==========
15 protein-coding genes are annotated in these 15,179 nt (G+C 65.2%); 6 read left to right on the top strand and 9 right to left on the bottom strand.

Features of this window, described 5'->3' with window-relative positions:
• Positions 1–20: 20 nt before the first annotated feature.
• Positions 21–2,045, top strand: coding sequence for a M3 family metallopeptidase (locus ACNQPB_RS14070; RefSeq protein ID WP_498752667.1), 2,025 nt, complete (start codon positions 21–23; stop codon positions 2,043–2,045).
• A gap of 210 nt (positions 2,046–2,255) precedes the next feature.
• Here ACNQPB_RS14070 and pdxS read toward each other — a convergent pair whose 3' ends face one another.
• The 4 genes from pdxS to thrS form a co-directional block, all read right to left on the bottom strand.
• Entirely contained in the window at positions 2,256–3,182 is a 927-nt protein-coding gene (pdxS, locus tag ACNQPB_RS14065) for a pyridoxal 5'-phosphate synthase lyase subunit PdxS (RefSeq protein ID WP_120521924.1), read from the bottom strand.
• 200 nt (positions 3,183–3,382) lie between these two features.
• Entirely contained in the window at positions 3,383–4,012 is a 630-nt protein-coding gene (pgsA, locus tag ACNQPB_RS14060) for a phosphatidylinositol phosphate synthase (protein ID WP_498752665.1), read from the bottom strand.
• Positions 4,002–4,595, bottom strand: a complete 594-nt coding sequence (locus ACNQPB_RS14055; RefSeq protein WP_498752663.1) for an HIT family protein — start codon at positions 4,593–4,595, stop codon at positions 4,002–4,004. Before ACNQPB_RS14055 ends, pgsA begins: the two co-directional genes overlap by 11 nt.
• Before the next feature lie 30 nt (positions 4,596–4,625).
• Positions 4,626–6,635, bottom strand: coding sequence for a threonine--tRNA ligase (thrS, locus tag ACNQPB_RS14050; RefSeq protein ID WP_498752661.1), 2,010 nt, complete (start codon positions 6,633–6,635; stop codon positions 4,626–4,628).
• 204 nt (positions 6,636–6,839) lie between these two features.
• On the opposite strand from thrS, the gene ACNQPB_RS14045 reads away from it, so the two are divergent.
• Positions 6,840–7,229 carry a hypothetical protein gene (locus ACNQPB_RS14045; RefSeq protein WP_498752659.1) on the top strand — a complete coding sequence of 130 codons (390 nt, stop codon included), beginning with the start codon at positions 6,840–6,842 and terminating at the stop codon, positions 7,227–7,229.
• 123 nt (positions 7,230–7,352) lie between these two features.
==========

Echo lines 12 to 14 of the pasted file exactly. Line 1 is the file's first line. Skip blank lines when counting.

• Before the next feature lie 30 nt (positions 4,596–4,625).
• Positions 4,626–6,635, bottom strand: coding sequence for a threonine--tRNA ligase (thrS, locus tag ACNQPB_RS14050; RefSeq protein ID WP_498752661.1), 2,010 nt, complete (start codon positions 6,633–6,635; stop codon positions 4,626–4,628).
• 204 nt (positions 6,636–6,839) lie between these two features.